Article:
Science

5:24pm

Thu August 29, 2013
Science

Another 'Grand Canyon' Discovered Beneath Greenland's Ice

Originally published on Sat August 31, 2013 12:37 am

A little chilly for camping: Ice-penetrating radar revealed a mega-canyon below the Greenland ice sheet, extending for more than 460 miles.
Courtesy of J. Bamber/University of Bristol

A major feature of the Earth has escaped notice — until now.

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4:51pm

Thu August 29, 2013
Animals

Some Rattlesnakes Losing Their Warning Rattle In S. Dakota

Originally published on Thu August 29, 2013 6:01 pm

Transcript

MELISSA BLOCK, HOST:

Here's a sound you'd rather not hear out on a hike.

(SOUNDBITE OF A RATTLE)

BLOCK: That's a Prairie Rattlesnake from western South Dakota. Well, there's only one thing worse than a rattlesnake giving you that famous warning, one that gives you no warning at all. That's what's been happening with some rattlesnakes in South Dakota's Black Hills. They have apparently lost their ability to rattle.

As South Dakota Public Broadcasting's Gary Ellenbolt reports, that may be good for those snakes but bad for people.

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4:24pm

Thu August 29, 2013
Shots - Health News

A Single Protein May Help Explain Memory Loss In Old Age

Originally published on Fri August 30, 2013 3:26 pm

The underlying biology of age-related memory glitches — in old mice and old people — is different from what happens with Alzheimer's, recent research suggests.
Anthony Bradshaw iStockphoto.com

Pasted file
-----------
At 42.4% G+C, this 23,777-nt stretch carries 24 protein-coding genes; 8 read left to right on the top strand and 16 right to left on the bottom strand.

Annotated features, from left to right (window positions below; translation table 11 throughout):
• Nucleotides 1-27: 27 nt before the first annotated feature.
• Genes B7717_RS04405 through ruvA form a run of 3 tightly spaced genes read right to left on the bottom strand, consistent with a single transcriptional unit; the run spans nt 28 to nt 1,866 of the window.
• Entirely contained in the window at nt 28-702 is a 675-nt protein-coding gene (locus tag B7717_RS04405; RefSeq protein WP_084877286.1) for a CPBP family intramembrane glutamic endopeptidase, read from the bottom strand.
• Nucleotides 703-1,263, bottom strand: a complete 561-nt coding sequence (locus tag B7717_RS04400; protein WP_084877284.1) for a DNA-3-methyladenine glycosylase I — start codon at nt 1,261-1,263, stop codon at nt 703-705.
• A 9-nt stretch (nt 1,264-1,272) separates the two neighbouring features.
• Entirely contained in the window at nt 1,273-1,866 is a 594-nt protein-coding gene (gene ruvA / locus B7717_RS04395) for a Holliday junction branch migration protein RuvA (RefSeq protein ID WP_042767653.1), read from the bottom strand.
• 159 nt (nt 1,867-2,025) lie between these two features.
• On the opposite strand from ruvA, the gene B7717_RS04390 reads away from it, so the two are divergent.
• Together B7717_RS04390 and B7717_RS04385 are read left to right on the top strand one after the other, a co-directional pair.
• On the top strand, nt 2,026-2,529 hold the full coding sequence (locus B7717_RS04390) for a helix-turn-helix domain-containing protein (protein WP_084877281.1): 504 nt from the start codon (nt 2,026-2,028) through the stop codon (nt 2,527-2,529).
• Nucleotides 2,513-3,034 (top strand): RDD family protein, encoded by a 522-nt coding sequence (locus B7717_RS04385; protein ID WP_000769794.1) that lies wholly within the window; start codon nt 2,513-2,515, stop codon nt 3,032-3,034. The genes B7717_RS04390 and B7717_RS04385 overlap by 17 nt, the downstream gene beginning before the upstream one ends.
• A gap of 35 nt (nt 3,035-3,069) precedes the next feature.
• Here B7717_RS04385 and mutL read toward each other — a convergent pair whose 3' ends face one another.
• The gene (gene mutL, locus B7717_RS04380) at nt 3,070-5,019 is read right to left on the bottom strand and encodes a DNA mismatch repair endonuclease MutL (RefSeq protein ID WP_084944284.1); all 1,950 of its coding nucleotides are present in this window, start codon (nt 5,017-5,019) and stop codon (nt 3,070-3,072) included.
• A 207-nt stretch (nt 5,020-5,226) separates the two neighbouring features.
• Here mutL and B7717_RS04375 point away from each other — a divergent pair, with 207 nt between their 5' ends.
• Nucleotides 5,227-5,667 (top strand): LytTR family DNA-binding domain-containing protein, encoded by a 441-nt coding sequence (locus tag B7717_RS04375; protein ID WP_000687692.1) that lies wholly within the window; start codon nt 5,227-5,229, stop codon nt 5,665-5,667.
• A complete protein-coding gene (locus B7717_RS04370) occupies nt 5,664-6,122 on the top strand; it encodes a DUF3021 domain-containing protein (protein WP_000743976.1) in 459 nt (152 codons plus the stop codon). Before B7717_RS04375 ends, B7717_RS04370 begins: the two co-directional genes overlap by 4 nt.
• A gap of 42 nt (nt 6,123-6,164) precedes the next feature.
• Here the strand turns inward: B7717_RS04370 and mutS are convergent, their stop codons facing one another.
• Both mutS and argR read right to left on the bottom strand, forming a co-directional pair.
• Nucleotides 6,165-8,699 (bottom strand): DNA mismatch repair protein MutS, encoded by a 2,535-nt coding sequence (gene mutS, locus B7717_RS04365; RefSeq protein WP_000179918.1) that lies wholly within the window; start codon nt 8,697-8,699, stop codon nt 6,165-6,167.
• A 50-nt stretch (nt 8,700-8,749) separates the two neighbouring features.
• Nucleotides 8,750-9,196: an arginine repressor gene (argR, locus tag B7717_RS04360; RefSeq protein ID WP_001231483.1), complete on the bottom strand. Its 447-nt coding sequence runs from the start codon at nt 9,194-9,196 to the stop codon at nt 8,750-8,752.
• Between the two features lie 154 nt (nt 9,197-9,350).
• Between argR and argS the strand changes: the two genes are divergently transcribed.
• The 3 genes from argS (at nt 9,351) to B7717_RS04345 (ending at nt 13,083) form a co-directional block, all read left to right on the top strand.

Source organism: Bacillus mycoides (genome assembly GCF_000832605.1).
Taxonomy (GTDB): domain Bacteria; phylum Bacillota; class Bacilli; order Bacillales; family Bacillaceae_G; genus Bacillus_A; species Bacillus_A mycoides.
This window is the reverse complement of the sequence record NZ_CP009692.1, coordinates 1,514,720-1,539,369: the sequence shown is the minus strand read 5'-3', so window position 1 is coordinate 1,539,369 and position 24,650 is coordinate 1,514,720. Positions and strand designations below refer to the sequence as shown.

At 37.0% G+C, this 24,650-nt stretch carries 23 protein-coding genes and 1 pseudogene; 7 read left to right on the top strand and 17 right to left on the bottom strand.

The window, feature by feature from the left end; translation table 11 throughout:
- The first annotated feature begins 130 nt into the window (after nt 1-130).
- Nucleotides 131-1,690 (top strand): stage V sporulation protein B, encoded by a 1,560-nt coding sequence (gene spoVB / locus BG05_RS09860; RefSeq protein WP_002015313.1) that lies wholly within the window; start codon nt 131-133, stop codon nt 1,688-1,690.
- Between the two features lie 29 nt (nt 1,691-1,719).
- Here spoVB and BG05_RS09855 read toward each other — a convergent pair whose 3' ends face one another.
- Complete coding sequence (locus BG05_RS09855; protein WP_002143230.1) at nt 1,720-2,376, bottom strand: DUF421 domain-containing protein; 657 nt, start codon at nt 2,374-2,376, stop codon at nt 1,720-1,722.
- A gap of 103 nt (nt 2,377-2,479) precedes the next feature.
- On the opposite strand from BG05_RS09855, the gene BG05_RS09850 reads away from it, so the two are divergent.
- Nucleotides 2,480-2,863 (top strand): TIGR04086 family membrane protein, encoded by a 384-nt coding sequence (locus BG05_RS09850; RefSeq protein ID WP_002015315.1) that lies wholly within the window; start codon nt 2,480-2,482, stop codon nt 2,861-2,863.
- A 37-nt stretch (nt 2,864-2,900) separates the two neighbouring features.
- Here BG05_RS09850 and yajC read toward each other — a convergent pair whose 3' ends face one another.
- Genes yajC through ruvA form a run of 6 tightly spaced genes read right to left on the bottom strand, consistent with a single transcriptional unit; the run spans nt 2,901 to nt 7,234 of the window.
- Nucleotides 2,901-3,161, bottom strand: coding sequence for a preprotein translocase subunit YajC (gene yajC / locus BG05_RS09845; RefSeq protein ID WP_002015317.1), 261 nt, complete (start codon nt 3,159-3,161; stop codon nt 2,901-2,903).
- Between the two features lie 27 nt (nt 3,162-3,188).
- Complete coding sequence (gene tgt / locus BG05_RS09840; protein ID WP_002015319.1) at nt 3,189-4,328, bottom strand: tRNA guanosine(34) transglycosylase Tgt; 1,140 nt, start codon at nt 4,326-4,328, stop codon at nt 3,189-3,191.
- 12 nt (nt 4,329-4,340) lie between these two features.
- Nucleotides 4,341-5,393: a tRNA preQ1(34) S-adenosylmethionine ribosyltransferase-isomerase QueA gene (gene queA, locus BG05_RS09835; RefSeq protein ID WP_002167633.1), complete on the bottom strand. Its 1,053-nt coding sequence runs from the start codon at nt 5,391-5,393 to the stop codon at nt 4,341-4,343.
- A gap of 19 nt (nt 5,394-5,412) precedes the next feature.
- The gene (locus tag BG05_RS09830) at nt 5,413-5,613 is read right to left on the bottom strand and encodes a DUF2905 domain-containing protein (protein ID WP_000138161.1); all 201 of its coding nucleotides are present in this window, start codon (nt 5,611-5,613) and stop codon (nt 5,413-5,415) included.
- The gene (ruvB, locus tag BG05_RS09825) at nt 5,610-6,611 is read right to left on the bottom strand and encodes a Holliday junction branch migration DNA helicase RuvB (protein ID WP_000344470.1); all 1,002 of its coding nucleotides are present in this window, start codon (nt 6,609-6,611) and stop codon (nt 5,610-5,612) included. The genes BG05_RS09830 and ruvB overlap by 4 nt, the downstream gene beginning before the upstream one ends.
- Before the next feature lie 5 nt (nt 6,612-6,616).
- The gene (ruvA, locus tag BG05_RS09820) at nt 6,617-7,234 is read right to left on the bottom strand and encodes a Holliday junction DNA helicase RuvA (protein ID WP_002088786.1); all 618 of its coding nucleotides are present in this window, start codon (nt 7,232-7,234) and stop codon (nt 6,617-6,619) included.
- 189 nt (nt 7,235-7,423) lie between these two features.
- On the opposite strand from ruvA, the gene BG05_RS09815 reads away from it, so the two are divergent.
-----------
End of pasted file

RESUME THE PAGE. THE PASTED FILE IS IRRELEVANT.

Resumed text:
If you're finding it harder to remember where you put the car keys, the culprit could be a brain protein with a name that's easy to forget: RbAp48.

A shortage of this protein appears to impair our ability to remember things as we age, researchers report in the current issue of Science Translational Medicine. And boosting levels of RbAP48 in aging brains can reverse memory loss, at least in mice, they say.

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2:43pm

Thu August 29, 2013
Shots - Health News

How Money Worries Can Scramble Your Thinking

Originally published on Fri August 30, 2013 3:29 pm

Worrying about finances can tax the brain just as much as staying up all night.
Illustration by Katherine Streeter for NPR

There's no question that dealing with mortgages, car payments and other bills takes up time and energy. But having a tight budget may also zap our ability to think clearly, scientists report Thursday in the journal Science.

In a series of clever experiments involving farmers in India and shoppers in New Jersey, scientists found that people are worse at solving puzzles — similar to those on the IQ test — when they're first reminded of money problems.

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11:32am

Thu August 29, 2013
13.7: Cosmos And Culture

That Butterfly Won't Bite You

A butterfly pauses on a buddleia flower in Godewaersvelde, northern France.
Philippe Huguen AFP/Getty Images